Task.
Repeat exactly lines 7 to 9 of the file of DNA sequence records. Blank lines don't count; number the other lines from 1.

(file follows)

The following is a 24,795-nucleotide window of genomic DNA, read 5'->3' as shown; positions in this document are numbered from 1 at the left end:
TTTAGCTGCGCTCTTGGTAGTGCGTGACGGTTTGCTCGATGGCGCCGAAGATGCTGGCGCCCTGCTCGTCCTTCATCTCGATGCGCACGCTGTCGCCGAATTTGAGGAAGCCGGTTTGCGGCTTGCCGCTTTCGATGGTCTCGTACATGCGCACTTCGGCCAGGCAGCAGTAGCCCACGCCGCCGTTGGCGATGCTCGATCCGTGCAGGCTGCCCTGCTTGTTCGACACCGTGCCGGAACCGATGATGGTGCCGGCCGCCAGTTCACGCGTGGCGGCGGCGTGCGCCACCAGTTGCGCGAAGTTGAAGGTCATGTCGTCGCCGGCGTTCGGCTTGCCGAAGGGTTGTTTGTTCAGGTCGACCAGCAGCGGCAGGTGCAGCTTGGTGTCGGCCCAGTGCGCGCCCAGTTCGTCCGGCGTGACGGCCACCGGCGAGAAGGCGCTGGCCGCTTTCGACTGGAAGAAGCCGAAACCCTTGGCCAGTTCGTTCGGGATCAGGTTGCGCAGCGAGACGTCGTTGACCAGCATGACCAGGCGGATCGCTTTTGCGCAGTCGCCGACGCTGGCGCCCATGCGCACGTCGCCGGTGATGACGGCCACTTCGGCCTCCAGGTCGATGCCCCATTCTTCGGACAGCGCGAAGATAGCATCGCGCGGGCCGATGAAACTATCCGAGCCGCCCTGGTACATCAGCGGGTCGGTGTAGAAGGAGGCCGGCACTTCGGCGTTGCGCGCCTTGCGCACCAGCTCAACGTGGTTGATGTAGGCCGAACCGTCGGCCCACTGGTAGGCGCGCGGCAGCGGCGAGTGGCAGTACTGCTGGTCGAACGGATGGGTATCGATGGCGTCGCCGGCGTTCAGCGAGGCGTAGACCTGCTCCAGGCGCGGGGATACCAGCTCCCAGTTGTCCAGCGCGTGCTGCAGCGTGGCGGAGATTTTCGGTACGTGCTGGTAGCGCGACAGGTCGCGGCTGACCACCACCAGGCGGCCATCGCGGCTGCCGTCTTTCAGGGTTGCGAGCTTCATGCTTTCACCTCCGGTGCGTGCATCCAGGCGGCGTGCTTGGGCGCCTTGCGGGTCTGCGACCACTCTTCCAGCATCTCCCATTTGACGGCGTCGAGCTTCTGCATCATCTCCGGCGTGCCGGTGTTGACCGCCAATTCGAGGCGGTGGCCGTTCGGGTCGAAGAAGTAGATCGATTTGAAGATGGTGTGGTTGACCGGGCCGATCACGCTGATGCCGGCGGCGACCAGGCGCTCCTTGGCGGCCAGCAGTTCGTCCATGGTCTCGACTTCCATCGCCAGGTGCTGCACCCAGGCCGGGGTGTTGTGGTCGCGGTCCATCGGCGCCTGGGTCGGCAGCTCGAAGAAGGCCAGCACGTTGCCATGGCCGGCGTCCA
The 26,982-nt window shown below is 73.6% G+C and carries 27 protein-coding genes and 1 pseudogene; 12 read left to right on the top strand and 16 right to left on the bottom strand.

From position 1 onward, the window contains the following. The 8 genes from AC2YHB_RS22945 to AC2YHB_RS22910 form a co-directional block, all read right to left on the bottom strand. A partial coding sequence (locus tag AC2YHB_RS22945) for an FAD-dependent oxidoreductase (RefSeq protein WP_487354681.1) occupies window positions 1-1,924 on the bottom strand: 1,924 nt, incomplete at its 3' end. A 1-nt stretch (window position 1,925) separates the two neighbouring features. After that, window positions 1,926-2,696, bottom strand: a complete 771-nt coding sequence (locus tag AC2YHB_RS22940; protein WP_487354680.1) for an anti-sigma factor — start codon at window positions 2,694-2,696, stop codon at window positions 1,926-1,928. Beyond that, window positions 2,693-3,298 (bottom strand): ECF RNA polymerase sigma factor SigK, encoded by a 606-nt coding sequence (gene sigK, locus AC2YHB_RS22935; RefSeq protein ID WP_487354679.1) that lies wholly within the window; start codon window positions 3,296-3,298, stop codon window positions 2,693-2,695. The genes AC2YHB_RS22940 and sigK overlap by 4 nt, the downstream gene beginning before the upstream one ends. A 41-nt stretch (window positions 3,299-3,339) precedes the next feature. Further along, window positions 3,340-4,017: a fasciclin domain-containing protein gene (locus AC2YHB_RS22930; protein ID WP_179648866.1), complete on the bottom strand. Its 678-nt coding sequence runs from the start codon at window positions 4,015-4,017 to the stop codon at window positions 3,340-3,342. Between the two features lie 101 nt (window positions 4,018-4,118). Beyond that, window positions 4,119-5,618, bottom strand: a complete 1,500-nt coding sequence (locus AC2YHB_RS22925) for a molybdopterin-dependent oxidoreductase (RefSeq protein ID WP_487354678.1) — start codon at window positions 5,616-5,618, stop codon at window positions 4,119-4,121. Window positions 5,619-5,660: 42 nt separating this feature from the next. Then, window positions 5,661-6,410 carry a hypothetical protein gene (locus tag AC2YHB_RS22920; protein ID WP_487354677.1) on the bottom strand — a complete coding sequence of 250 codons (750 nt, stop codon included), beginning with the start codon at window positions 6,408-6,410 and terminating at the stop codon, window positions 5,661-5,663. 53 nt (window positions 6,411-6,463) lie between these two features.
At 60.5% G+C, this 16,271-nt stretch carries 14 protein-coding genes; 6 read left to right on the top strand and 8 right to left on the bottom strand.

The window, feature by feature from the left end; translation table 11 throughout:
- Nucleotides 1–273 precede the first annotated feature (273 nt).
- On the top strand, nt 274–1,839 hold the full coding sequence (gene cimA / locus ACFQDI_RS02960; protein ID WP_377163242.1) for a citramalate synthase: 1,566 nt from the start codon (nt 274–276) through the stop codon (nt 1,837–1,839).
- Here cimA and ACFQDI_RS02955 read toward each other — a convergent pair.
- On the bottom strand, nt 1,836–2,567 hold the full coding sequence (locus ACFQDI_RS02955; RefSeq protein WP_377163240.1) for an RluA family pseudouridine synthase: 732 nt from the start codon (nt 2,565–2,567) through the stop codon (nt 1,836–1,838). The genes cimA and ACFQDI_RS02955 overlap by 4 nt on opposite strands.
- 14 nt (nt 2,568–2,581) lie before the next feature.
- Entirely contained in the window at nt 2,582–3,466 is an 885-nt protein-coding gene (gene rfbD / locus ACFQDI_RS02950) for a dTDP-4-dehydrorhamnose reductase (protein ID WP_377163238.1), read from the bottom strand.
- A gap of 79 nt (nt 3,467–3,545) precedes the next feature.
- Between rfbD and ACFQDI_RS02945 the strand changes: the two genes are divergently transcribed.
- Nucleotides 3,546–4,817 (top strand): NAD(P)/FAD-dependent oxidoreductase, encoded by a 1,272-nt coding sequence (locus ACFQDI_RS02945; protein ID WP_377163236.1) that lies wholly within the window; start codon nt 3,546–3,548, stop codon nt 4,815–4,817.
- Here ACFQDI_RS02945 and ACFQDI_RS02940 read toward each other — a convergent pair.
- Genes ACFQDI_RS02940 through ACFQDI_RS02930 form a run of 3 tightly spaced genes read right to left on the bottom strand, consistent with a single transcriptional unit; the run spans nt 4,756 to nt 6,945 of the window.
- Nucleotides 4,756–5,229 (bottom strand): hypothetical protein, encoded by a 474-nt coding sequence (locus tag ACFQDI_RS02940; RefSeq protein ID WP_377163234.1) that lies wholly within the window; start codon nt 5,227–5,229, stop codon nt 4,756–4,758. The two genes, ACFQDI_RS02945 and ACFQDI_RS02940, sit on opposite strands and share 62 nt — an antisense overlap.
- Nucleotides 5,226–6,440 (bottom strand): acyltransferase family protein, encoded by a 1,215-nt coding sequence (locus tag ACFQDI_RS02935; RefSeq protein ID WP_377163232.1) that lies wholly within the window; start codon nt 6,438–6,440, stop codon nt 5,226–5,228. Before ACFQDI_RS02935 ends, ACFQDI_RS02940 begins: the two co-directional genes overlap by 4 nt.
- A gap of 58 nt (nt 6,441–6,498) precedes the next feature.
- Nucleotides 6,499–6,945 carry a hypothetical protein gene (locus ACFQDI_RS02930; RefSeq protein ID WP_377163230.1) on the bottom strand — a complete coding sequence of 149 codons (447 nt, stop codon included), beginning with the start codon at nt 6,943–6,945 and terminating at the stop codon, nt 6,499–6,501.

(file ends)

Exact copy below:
- Nucleotides 1–273 precede the first annotated feature (273 nt).
- On the top strand, nt 274–1,839 hold the full coding sequence (gene cimA / locus ACFQDI_RS02960; protein ID WP_377163242.1) for a citramalate synthase: 1,566 nt from the start codon (nt 274–276) through the stop codon (nt 1,837–1,839).
- Here cimA and ACFQDI_RS02955 read toward each other — a convergent pair.